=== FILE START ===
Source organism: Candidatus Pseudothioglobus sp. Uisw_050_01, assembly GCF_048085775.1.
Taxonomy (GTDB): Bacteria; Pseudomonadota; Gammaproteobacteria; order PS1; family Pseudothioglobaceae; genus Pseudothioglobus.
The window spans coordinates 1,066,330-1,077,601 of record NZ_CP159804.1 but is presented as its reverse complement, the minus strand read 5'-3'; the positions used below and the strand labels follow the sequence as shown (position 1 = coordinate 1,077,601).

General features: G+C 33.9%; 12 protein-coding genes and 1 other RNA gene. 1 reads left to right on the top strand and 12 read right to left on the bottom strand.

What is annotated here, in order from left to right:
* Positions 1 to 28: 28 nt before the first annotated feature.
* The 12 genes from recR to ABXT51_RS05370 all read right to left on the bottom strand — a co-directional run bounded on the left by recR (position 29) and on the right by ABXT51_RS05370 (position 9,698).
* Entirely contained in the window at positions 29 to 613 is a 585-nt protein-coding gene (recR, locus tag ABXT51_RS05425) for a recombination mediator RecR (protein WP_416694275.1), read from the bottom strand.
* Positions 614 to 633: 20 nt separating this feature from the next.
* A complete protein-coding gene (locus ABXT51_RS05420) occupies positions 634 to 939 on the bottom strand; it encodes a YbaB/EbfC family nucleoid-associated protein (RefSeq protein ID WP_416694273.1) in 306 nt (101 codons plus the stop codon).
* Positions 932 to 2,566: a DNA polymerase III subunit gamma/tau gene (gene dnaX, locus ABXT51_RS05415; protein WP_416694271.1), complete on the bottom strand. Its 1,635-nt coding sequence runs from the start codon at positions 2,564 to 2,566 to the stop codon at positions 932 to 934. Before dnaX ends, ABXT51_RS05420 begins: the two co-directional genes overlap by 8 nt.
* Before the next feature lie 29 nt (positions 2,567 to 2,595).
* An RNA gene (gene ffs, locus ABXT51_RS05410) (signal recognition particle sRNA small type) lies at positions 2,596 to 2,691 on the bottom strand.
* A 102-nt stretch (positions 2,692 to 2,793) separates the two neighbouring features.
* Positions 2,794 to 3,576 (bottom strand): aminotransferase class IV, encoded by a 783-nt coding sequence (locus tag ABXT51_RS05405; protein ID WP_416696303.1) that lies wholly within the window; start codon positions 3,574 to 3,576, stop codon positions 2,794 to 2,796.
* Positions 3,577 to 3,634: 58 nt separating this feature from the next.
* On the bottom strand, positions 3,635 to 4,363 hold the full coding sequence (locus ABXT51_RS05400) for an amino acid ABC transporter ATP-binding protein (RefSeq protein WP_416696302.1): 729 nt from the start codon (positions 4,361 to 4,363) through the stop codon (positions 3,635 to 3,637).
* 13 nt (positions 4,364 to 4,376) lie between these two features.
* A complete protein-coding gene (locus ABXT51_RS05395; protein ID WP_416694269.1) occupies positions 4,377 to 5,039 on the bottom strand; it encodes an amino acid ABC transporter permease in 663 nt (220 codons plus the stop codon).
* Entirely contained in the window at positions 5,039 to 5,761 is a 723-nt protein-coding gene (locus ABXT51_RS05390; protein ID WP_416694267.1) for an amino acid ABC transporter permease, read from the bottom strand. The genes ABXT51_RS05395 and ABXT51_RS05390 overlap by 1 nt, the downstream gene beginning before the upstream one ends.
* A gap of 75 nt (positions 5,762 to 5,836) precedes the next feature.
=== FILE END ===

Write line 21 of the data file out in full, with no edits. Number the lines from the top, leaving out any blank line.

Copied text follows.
* A gap of 75 nt (positions 5,762 to 5,836) precedes the next feature.